What I found not helpful were the statements of some few that the discussion itself was a source of confusion, as if conversation around pastoral renewal was something that should be resisted. I was encouraged by the attitude of many that we cannot start in dealing with pastoral solutions from the position that we already know all of the answers.
Your recent blog on some bishops seeming to be in dissent from the pope has drawn interest. Do you see this as a significant concern? Can bishops disagree with Pope Francis? In what way can they disagree as members of the hierarchy?
There will always be diversity of opinion in the church. But that is very different from denying or dissenting from the articles of the Creed or defined teaching. My understanding of what Pope Francis is asking of all of us is an affirmation of the received faith and an exploration on how we can help reach pastorally those who find themselves in serious situations, particularly relative to their marriage.
The formula articulation by Pope Francis that I find very inviting is his challenge that we go out, reach out, to those who have drifted away from the practice of the faith. Our task when we meet them is not to scold them and announce to them all the things they are doing wrong, but rather to begin patiently and lovingly to accompany them towards a fuller, richer, deeper, more life giving experience of Christ and his church than they now have.
I think that is one of the reasons why there is such widespread and positive reaction to Pope Francis. His message sounds a lot like the voice of the Good Shepherd.
What are the chief needs you see for the church in the United States now?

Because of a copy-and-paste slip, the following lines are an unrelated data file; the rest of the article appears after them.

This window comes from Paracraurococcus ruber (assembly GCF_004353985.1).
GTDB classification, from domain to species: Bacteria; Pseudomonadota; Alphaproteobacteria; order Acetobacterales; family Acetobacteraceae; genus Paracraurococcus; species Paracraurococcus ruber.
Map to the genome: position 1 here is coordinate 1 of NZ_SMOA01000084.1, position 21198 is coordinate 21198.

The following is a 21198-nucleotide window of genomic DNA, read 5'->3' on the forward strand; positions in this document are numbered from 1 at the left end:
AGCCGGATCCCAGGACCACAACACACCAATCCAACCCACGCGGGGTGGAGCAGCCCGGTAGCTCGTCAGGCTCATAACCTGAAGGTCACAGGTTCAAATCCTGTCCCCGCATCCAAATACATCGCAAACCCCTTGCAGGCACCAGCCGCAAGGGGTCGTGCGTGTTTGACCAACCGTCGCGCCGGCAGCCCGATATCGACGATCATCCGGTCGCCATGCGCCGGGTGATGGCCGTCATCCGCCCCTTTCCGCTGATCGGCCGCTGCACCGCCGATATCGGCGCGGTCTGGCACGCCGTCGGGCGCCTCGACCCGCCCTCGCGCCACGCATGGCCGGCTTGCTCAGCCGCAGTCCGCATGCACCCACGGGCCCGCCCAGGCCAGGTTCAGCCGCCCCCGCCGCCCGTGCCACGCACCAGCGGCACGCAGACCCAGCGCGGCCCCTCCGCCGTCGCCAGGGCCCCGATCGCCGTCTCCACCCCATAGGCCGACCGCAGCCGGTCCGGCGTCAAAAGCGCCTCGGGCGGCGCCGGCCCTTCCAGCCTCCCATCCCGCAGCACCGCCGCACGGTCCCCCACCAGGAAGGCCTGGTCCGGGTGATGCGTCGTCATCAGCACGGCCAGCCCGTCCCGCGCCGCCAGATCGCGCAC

I have said for nearly my entire priestly ministry of over 48 years and my episcopal ministry of 29 years that one of the chief needs of the church is good catechesis rooted in the core of our faith and presented in an intelligible and inviting manner.
The background for my conviction of the need for good catechesis is the experience of the very poor and sometimes bad catechesis of the 70s and 80s. Today, most pastors recognize that we are dealing with a generation, and in some instances two generations, of people so poorly catechized in the faith that they have almost no serious grasp of it and therefore allegiance to it.
Together with a handful of others in the early 70s, I worked with Father Ronald Lawler and Thomas Comerford Lawler, to produce The Teaching of Christ: A Catechism for Adults which predated by over 15 years the Catechism of the Catholic Church.
One should not be surprised that there is considerable disaffection from the church by many people. The response is not, however, to condemn them but rather, in the words of Pope Francis, to go out, to reach out, to try to meet and accompany them as all of us make our pilgrim way to fuller union with the Lord.